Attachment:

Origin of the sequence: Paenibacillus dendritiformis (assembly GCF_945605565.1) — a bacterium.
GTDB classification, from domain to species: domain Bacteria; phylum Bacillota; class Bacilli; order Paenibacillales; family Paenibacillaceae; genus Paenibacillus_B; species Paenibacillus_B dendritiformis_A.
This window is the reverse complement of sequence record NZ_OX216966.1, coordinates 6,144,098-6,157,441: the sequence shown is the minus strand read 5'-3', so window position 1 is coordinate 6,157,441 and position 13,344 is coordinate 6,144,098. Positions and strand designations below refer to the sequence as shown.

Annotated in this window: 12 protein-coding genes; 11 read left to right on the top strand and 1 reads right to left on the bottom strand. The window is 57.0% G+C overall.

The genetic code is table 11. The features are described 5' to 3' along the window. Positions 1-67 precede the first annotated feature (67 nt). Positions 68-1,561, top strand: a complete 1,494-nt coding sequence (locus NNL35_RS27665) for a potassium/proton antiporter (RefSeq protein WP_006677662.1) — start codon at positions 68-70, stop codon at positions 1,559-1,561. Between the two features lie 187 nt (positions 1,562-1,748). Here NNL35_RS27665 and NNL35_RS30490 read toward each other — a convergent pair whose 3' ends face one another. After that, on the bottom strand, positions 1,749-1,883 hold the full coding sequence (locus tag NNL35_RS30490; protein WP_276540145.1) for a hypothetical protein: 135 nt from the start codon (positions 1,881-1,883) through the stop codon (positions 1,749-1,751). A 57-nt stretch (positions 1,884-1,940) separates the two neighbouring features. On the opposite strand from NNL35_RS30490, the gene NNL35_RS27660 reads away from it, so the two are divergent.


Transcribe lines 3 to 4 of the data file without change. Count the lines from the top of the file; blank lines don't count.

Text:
This window is the reverse complement of sequence record NZ_OX216966.1, coordinates 6,144,098-6,157,441: the sequence shown is the minus strand read 5'-3', so window position 1 is coordinate 6,157,441 and position 13,344 is coordinate 6,144,098. Positions and strand designations below refer to the sequence as shown.

Annotated in this window: 12 protein-coding genes; 11 read left to right on the top strand and 1 reads right to left on the bottom strand. The window is 57.0% G+C overall.